Regular exams by your doctor — and checking your own skin frequently — can help you find skin cancer early when it is easier to treat with a better outcome.
As part of a regular check-up, your primary care provider or dermatologist should check your skin carefully. All areas of the skin should be looked at, including hard-to-see areas such as under the arms, buttocks, between the buttocks, genital areas, back, scalp, between fingers and between toes. Skin exams are especially important for people with higher risk of skin cancer, such as those with fair skin, reduced immunity, a family history of skin cancer or a personal history of skin cancer.
Regular eye exams and dental exams are important, too — especially for patients at high risk of melanoma, including people age 65 and older who have fair skin, and people with atypical moles or people with more than 50 moles.
Talk with your doctor about a skin exam schedule that is right for you.
Know Your Risk Factors for Skin Cancer
Risk factors for skin cancer include:
- Lighter natural skin color
- Family history of skin cancer
- Personal history of skin cancer
- Exposure to sun through work and play
- History of sunburn, especially early in life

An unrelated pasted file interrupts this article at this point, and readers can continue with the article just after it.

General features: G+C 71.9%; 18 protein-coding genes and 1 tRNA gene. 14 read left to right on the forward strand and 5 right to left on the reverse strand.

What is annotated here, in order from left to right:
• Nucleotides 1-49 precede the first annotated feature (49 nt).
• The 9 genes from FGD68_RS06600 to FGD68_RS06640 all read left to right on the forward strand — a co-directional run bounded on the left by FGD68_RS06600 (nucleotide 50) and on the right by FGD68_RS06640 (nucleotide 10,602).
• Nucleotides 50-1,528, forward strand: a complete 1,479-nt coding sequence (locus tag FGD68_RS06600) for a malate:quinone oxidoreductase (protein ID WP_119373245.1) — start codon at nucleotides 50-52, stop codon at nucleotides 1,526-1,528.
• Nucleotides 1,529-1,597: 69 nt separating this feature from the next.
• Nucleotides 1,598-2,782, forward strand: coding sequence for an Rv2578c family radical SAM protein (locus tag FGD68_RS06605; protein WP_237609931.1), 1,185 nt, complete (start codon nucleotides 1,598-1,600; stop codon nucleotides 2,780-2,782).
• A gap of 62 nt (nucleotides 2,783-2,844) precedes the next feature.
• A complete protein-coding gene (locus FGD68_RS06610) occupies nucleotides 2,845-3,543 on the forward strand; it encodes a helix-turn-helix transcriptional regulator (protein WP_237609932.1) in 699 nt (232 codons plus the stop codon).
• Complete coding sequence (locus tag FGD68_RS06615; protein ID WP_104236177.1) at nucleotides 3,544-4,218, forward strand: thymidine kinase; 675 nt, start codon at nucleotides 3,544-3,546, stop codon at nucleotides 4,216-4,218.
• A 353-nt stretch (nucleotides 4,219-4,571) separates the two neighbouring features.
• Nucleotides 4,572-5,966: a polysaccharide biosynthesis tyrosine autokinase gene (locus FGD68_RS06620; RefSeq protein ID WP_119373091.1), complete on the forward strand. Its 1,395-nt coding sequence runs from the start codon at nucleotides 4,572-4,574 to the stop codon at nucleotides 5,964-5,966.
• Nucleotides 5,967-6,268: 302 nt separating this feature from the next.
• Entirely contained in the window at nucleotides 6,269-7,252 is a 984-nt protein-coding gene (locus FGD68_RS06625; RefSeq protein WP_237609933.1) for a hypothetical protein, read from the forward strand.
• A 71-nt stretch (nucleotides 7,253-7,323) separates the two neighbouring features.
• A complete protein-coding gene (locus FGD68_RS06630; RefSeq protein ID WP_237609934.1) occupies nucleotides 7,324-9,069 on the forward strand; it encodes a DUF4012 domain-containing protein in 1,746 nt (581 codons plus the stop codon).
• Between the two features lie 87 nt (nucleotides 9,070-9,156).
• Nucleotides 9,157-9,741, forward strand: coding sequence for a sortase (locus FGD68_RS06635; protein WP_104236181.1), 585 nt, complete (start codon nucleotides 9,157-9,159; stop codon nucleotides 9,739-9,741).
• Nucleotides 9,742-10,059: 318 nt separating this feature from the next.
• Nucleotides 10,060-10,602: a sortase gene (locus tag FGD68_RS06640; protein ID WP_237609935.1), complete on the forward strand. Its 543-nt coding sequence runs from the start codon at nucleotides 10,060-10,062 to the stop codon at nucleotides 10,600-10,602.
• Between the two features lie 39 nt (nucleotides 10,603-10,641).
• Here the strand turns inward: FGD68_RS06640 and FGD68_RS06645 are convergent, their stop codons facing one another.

- History of indoor tanning
- Skin that burns, freckles, reddens easily or becomes painful in the sun
- Blue or green eyes
- Blond or red hair
Reduce Your Risk of Getting Skin Cancer
Protect yourself from ultraviolet radiation (UV) all year round, especially between 10 a.m. and 4 p.m., when UV exposure is greatest. Avoid indoor tanning, which also exposes you to UV radiation. Take these additional steps to protect yourself:
- Stay in the shade, especially midday.
- Wear clothing that covers your arms and legs.
- Wear a hat with a wide brim to shade your face, head, ears and neck.
- Wear sunglasses that wrap around and block UVA/UVB rays.
- Use sunscreen with an SPF of 30 or higher and UVA/UVB protection — and reapply it every two or three hours. Invest in clothing with a 50+ UV protection factor (UPF)